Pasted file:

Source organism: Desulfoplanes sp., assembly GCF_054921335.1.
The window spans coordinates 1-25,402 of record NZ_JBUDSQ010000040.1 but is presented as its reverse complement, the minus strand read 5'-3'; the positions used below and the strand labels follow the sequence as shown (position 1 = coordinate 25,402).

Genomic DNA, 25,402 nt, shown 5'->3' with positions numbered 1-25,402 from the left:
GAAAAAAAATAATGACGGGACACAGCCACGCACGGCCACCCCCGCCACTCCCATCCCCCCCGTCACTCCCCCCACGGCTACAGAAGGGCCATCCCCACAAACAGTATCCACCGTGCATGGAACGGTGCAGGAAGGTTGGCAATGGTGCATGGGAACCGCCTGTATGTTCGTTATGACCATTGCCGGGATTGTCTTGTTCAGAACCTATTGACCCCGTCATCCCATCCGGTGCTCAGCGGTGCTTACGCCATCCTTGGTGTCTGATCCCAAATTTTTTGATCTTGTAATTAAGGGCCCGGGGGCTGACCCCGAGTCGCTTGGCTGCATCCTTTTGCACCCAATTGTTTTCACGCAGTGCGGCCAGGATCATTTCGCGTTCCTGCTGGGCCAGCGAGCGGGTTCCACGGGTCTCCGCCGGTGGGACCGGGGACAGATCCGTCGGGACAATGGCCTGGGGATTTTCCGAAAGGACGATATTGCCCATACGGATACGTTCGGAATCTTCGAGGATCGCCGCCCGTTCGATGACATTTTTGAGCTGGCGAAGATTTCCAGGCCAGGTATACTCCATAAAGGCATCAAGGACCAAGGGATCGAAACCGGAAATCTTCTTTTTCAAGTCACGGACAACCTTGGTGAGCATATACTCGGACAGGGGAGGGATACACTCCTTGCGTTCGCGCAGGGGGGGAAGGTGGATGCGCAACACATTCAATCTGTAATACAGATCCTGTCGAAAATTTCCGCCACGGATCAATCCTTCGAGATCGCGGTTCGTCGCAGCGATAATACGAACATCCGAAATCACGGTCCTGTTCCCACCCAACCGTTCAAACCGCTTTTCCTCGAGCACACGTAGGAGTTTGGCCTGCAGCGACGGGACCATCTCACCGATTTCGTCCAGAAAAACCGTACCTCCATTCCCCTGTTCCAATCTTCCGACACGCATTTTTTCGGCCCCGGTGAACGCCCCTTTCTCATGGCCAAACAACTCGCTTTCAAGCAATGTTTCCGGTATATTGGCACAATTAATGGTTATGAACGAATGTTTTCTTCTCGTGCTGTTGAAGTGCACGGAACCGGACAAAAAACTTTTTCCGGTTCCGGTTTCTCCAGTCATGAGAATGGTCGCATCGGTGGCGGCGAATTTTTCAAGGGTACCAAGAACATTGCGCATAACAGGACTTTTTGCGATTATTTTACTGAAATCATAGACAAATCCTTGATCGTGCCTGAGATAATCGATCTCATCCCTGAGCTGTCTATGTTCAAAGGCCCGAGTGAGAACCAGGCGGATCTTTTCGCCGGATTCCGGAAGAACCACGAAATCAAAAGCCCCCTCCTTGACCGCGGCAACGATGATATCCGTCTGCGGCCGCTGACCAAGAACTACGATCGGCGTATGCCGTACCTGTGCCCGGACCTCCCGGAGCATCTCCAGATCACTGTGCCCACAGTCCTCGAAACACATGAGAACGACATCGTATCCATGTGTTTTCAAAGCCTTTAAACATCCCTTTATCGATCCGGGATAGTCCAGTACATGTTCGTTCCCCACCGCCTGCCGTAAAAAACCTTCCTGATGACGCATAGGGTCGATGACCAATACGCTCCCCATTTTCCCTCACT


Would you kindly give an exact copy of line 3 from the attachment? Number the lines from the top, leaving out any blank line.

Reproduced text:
Genomic DNA, 25,402 nt, shown 5'->3' with positions numbered 1-25,402 from the left: